U.S. likely to host a World Cup in 2018 or 2022
Feb. 2, 2009, will own a historic place in U.S. soccer history. It's the date U.S. Soccer officials joined the race to host a World Cup tournament and officially announced their intention to pursue either the 2018 or 2022 World Cup.
Want to know why? The answer is in the whir of construction cranes encircling suburban Dallas, where the Cowboys' new behemoth of a stadium is rising. And it's in the shadow of Giants Stadium, where yet another futuristic NFL stadium is going up. And it's in all the other fabulous, mammoth athletic facilities that dot the country.
The stadium outside Dallas will have the ability to accommodate perhaps 100,000 fans for special events. The $1.3 billion project in New Jersey will seat 82,500.
Beautiful, recently opened buildings in Philadelphia, Seattle, Denver, Houston and elsewhere also will brace the bid. These are grand in scale, monuments to the place where architecture, imagination and capitalism collide. No other country is so sophisticated in exploiting sales and sponsorship opportunities inside these modern arenas.
At some point, this bid process is all about the facilities. (Well, really, it's about money. Because finances are inextricably linked to facility size, by extension, these bids are about physical structures.) The United States enjoys a stadium situation unrivaled in the rest of the world, thanks mostly to the country's love of American football and need to stack the racks with money-waving fans.
More seats mean more money for FIFA. It's that simple.
Yes, there are nice (and nicely sized) venues scattered throughout the world. Some countries have a respectable volume of facilities with impressive capacities. England, probably the front-runner for the 2018 World Cup, can get into the conversation, at least. But even England can't come close to matching the glut of structural riches available to FIFA by awarding one of the future World Cups to the United States.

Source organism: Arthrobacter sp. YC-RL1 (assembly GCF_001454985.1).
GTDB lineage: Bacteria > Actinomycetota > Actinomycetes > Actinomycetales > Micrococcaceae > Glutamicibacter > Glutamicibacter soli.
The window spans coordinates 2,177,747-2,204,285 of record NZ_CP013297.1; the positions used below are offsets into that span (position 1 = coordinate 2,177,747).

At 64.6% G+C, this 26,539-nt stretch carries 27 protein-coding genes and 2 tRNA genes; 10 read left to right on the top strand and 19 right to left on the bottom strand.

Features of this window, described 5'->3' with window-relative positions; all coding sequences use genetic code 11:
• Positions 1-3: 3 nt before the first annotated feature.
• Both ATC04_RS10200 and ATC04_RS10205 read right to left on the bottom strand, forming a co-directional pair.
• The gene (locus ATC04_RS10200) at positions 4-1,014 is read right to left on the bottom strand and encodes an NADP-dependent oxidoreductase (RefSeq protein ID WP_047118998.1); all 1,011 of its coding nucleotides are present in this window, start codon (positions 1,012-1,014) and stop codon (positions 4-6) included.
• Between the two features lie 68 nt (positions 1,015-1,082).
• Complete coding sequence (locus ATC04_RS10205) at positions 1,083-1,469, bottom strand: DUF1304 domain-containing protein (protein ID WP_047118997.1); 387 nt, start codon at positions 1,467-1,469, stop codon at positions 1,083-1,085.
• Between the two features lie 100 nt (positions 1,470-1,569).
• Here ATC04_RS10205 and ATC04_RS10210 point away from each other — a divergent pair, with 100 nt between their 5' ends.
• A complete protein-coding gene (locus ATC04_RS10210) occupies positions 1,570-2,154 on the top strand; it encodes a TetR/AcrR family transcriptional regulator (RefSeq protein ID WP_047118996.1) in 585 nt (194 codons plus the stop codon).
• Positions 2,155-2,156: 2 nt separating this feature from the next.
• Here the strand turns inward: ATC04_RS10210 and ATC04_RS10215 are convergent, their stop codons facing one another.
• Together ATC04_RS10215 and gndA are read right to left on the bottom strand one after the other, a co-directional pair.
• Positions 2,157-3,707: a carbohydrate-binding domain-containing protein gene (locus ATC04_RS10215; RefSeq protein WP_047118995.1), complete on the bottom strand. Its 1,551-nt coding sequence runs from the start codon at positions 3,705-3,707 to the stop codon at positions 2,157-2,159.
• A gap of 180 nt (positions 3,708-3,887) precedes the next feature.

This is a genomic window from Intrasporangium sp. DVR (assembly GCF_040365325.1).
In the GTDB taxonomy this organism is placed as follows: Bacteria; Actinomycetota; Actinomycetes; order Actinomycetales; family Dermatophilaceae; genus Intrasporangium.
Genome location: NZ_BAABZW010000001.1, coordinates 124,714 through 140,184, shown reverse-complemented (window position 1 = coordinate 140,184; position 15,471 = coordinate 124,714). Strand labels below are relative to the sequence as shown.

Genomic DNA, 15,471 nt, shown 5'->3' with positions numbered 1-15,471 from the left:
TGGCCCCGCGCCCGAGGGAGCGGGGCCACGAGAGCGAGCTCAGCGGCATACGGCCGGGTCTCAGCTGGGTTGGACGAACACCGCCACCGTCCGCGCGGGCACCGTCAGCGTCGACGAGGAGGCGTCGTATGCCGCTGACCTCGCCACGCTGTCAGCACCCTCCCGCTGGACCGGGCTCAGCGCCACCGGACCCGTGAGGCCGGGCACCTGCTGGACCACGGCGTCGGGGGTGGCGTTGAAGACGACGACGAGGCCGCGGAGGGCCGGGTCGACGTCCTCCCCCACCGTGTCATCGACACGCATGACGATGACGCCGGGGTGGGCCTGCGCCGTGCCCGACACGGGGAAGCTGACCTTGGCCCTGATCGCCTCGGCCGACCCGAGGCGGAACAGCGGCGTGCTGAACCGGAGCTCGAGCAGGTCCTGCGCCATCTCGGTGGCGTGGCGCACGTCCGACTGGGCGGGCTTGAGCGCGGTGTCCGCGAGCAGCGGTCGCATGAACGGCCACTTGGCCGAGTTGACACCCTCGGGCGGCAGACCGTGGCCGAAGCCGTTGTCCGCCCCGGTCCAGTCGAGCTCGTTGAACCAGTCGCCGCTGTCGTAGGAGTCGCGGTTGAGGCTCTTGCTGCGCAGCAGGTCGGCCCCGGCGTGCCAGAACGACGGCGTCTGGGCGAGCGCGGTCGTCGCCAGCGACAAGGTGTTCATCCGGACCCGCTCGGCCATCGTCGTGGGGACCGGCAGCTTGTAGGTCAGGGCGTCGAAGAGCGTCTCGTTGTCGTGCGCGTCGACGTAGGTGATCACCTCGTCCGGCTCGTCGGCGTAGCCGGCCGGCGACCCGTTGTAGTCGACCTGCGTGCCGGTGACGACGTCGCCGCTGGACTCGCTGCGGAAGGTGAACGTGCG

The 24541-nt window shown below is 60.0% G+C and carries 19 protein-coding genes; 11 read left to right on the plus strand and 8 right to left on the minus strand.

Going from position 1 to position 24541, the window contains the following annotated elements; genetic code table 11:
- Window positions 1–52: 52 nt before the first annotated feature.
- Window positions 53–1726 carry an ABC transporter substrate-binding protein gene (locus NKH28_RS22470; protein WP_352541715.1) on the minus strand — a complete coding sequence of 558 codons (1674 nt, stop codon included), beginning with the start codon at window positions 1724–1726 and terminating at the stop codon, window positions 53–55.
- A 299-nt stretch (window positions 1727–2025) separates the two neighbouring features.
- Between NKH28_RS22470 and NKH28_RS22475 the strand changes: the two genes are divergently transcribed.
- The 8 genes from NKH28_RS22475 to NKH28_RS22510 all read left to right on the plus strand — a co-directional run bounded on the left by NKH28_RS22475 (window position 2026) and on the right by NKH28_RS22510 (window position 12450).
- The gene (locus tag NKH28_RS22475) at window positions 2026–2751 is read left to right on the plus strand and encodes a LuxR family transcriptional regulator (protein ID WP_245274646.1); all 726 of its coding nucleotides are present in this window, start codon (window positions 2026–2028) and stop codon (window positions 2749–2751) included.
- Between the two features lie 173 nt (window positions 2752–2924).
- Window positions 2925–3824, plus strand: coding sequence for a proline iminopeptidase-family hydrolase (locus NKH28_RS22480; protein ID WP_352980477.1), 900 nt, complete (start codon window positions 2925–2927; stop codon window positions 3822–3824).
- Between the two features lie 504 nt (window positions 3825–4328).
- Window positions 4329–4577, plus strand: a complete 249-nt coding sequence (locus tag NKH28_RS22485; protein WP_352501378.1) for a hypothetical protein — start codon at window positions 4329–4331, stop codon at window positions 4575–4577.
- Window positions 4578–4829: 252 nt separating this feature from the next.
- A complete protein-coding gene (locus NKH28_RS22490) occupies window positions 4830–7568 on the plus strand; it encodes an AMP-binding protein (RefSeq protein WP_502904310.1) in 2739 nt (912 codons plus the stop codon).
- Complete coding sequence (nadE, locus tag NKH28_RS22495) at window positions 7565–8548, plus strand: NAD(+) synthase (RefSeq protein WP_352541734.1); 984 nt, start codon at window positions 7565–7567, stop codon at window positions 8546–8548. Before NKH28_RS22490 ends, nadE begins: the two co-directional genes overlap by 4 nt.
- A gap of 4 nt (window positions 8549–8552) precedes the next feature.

Consider this: A World Cup today could be scattered quite easily around a roster of fabulous stadiums that didn't even exist when the United States hosted World Cup 1994.
Let that sink in. That's how deep the selection of stadiums is here.
And, of course, venerable facilities such as the Rose Bowl, which hosted the 1994 final, remain in play. That one also holds 100,000-plus fans.
The 1994 World Cup smashed previous records for attendance; the 52-game tournament averaged 68,991 fans, a mark that still stands. The next one here will easily surpass that record.
The 2006 World Cup was a wonderfully well-received tournament, generally spilling out without a hitch and to everyone's pleasure. Germany is a modern country with several contemporary arenas. And yet, tournament organizers still needed to employ stadiums in Kaiserslautern, Nuremberg, Leipzig, Hanover and Cologne, all of which hold 46,000 spectators or fewer. There probably won't be a single bid from a stadium in the U.S. with a capacity so small. Everybody loves all those swell U.S. soccer-specific stadiums that have done so much for the game in our country, but you don't send a boy to do a man's job, so to speak.
There's also a matter of sponsorship. Here, too, FIFA has reason to purr over prospects of a second World Cup in the United States.
"From a sponsorship perspective, the two countries that advertisers currently covet most are the United States and China, and this will probably continue to be the case in 2018 and beyond," said John Alper, vice president of Premier Partnerships, a national sales and marketing firm specializing in revenue generation for facilities, events and properties. "Obviously, FIFA considers a variety of factors for this decision. However, from a sponsorship perspective, having the USA as the host nation is definitely a plus."
And by "definitely a plus," he means more cash for the FIFA kitty. Ka-ching!
The 1994 World Cup was a rousing success, at least in terms of attendance and revenue. And soccer's profile has risen substantially in the United States in the 15 years since. That means hosting a World Cup in 2018 or 2022 would be a colossus.